Final note on health care: We'll have to wait and see

An exterior view of the U.S. Supreme Court is seen on June 21, 2012 in Washington, D.C.

This final note on the way out today: An observation, if you will, about some of what you heard on the program today -- the health care bits, specifically.

The truth is, for all the predictions about how much it's going to cost, how much it's going to save or what's going to happen next -- we just don't know. Nobody does. The American economy is an inherently unruly beast, and when you make structural changes to fully 20 percent of it, you just kind of have to wait and see what happens.

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Kai Ryssdal is the host and senior editor of Marketplace, public radio’s program on business and the economy.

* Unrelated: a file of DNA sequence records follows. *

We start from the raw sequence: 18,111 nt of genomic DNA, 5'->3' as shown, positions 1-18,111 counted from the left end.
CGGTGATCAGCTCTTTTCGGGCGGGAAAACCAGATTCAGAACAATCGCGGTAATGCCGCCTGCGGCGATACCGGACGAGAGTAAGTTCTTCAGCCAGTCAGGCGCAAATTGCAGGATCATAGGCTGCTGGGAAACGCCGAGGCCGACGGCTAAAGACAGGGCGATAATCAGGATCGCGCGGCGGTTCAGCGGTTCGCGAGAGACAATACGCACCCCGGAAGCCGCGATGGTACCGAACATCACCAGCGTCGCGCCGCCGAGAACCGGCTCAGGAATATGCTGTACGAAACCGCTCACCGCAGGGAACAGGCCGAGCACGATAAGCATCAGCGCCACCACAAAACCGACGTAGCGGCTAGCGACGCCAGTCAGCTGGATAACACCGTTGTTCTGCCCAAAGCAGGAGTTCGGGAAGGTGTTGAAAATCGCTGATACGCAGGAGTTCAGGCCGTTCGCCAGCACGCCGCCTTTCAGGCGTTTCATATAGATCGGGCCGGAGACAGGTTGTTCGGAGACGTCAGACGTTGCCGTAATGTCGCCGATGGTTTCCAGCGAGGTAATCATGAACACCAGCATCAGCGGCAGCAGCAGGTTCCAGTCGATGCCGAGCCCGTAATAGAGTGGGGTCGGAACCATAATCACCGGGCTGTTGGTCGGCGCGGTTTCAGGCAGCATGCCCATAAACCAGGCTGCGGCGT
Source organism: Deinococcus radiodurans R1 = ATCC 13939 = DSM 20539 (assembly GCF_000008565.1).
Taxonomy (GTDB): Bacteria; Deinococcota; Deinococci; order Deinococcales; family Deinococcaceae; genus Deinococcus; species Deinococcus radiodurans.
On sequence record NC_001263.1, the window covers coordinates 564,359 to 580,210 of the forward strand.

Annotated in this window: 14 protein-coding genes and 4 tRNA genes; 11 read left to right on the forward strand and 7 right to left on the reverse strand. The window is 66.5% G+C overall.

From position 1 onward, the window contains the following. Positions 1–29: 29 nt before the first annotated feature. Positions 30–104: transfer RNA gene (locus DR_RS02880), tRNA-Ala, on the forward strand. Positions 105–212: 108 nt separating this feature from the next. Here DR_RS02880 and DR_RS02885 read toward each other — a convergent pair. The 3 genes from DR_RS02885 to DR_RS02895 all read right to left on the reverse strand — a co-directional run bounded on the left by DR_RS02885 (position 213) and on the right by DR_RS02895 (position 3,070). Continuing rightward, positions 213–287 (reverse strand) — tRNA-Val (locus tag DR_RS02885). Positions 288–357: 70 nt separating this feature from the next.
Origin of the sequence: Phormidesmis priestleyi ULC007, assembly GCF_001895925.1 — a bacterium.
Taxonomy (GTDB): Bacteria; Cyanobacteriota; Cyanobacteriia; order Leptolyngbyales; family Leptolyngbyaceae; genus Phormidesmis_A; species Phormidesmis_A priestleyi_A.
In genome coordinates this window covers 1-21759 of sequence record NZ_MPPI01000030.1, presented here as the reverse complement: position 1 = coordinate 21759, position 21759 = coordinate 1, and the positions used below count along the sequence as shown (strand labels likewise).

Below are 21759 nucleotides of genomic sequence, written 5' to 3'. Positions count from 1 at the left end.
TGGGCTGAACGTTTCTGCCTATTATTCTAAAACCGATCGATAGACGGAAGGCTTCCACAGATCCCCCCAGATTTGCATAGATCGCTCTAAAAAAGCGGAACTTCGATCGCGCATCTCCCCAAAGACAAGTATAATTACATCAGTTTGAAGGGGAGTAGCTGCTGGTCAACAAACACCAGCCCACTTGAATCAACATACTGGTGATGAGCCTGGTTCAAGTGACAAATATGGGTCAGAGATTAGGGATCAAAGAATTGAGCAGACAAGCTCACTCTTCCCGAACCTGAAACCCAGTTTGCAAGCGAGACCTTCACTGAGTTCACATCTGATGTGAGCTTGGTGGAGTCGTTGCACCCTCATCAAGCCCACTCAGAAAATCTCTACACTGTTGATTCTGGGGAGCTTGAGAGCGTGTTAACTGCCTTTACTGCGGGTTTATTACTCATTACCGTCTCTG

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This is an age when both political parties are working against the will of the American people. Forever arguing at cross-purposes about big government vs. small government, what we now have is a precedent for a government poised to do the bidding of big business, imposing its will on Americans on whatever terms big business deems essential. This decision opens up a door. What about funeral expenses? We’re all going to die. Shouldn’t we force people to buy life insurance that includes these costs, and at whatever level of reimbursement the industry insists is necessary? Putting a rubber-stamp government commission in there to oversee costs isn’t going to do anything more than put a government finger in the pie. We’ve already seen it with Blue Cross in California just after the health care bill passed. It’s a good cop/bad cop routine: The industry applies for a thirty-plus percent increase; the commissioner goes on national TV to reprimand them for their greed; the next day, they get their increase and everyone goes back to watching football and sitcoms. So, after the penalty fees spiral up to keep pace with rising costs, what happens when people can’t even afford to pay those? Put people in jail for tax evasion? We already lead the world in incarceration rates, and this is increasingly costly to states and taxpayers, so, shouldn’t people be forced to pay for their own incarceration by working in for-profit, private labor camps (actually, they already are!)? That would solve our minimum wage problem, too. I see another Democratic compromise bill on the horizon. How about public libraries? Yet another example of an egregious abuse of the free rider principle. Aren’t they really only bum magnets? Shouldn’t we phase them out, along with their pampered employees, and force people to pay private businesses for Internet access, reading material, media material, and employment services? The list goes on. This is the future we have to look foward to with a government in the employ of corporations and the financial industries.

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